T HE Museum offers its hearty con- gratulations to the Boston Mu- seum of Fine Arts upon the suc- cessful and auspicious opening of

    its new building. No museum in America has done more for the community by which it has been fostered, none has set the other museums of the country a higher example of what such an institution ought to be, and none has been of greater influence in teaching the people of the United States that the Museum of Art is a necessary sup- plement to the public schools and the pub- lic library in popular education. Starting in life less than forty years ago with no endowment except what the citizens of Boston were willing to spare for such an untried experiment, and with no treasures except the high hopes of its founders, in a single generation it has outgrown the site which they thought would suffice for an in- definite period, and its collections have in- creased in importance proportionately as they have in size. It was the first of our museums to recognize that the true prin- ciple of organization and development is to divide collections into well-defined de-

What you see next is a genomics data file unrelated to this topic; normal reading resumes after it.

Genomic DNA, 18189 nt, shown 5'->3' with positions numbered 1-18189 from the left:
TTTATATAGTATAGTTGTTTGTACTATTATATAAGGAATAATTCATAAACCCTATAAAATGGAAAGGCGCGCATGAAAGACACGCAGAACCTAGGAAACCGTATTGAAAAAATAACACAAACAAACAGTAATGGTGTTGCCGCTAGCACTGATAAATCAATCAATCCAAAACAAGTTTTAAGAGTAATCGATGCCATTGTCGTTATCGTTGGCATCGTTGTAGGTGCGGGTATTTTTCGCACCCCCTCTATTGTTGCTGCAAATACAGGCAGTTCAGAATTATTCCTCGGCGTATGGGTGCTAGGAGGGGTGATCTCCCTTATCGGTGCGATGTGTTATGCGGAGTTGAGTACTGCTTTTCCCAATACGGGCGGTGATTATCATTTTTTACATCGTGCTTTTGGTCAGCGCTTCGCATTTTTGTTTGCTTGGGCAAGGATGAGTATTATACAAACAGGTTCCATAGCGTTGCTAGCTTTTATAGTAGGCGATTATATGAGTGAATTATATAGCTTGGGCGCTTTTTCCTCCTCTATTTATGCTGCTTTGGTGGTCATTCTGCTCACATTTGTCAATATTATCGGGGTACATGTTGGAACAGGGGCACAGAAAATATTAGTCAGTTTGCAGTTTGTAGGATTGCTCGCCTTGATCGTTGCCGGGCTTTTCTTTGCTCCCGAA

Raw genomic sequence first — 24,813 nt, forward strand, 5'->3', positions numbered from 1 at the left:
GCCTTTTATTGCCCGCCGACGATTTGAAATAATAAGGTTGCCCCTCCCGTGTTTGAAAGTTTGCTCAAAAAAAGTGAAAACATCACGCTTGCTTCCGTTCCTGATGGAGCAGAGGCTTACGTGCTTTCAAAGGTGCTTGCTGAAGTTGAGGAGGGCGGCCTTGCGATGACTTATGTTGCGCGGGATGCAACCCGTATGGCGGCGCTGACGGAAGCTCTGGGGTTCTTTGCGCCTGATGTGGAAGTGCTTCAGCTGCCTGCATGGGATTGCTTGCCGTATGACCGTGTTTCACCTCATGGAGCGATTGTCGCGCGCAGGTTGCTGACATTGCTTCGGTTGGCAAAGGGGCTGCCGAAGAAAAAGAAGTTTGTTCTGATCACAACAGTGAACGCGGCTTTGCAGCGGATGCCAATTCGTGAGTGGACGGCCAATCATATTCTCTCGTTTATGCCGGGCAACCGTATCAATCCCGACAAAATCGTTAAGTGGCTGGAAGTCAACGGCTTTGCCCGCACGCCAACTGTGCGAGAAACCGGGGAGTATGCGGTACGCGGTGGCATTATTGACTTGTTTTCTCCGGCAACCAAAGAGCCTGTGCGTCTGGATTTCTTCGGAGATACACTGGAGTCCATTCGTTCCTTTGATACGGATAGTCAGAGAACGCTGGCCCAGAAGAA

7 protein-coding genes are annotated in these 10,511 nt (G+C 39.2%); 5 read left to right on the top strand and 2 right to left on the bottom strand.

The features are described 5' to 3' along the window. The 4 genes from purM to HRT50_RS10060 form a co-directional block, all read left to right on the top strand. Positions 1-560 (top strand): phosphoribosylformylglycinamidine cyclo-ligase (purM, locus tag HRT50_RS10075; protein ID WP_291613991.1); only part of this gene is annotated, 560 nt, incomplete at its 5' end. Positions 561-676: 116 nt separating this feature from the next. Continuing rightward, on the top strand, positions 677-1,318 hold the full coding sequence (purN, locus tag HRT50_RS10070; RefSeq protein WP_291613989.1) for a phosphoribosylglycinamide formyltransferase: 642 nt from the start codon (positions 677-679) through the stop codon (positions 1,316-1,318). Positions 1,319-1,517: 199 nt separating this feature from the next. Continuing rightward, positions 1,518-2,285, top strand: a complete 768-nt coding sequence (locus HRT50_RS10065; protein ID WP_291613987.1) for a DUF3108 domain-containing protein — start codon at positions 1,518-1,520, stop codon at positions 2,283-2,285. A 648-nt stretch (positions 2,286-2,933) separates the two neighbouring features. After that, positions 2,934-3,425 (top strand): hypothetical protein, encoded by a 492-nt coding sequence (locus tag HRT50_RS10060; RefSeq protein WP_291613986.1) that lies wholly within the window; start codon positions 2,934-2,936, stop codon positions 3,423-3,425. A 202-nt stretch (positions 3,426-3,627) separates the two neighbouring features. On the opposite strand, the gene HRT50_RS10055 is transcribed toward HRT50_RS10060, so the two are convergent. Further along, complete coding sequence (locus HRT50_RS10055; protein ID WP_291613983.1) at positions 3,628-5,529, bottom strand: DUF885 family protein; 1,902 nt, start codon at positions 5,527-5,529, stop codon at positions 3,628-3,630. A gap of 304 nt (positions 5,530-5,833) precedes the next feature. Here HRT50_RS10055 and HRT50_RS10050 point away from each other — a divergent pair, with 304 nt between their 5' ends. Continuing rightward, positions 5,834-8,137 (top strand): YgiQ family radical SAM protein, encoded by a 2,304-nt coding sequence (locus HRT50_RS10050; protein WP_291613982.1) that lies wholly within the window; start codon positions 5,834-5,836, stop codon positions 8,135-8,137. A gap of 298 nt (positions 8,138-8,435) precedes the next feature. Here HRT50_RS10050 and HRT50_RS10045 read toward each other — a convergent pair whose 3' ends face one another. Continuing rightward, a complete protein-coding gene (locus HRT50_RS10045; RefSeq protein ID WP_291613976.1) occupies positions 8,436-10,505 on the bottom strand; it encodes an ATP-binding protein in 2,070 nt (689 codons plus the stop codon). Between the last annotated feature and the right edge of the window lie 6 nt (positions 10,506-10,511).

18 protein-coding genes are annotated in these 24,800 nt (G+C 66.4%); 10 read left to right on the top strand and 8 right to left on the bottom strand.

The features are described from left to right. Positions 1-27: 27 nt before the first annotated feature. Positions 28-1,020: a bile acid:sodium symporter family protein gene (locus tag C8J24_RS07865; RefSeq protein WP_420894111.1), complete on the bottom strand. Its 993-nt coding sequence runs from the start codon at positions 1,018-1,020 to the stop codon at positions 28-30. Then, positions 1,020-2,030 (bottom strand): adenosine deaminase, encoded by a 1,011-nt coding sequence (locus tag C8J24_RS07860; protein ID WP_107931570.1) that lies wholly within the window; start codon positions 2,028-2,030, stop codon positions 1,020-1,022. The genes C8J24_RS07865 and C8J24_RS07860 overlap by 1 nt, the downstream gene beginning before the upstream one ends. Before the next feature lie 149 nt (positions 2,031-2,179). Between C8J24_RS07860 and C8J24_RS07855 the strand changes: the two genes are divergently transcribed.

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    Article Contentsp. 219p. 220

    Issue Table of ContentsThe Metropolitan Museum of Art Bulletin, Vol. 4, No. 12 (Dec., 1909), pp. 216-233John Stewart Kennedy [pp. 216-217]William M. Laffan [pp. 217-218]Charles Stewart Smith [pp. 218]The Hudson-Fulton Exhibition [pp. 218-219]The Bolles Collection of American Furniture and Decorative Arts [pp. 219-220]"The Muse of Painting" by John La Farge [pp. 220]The Boston Museum of Fine Arts [pp. 220-221]A Rare Triptych of Ecclesiastical Feather-Work [pp. 221]Principal Accessions [pp. 222-229+233]Notes [pp. 230-231]Complete List of Accessions [pp. 232]List of Loans [pp. 232-233]Back Matter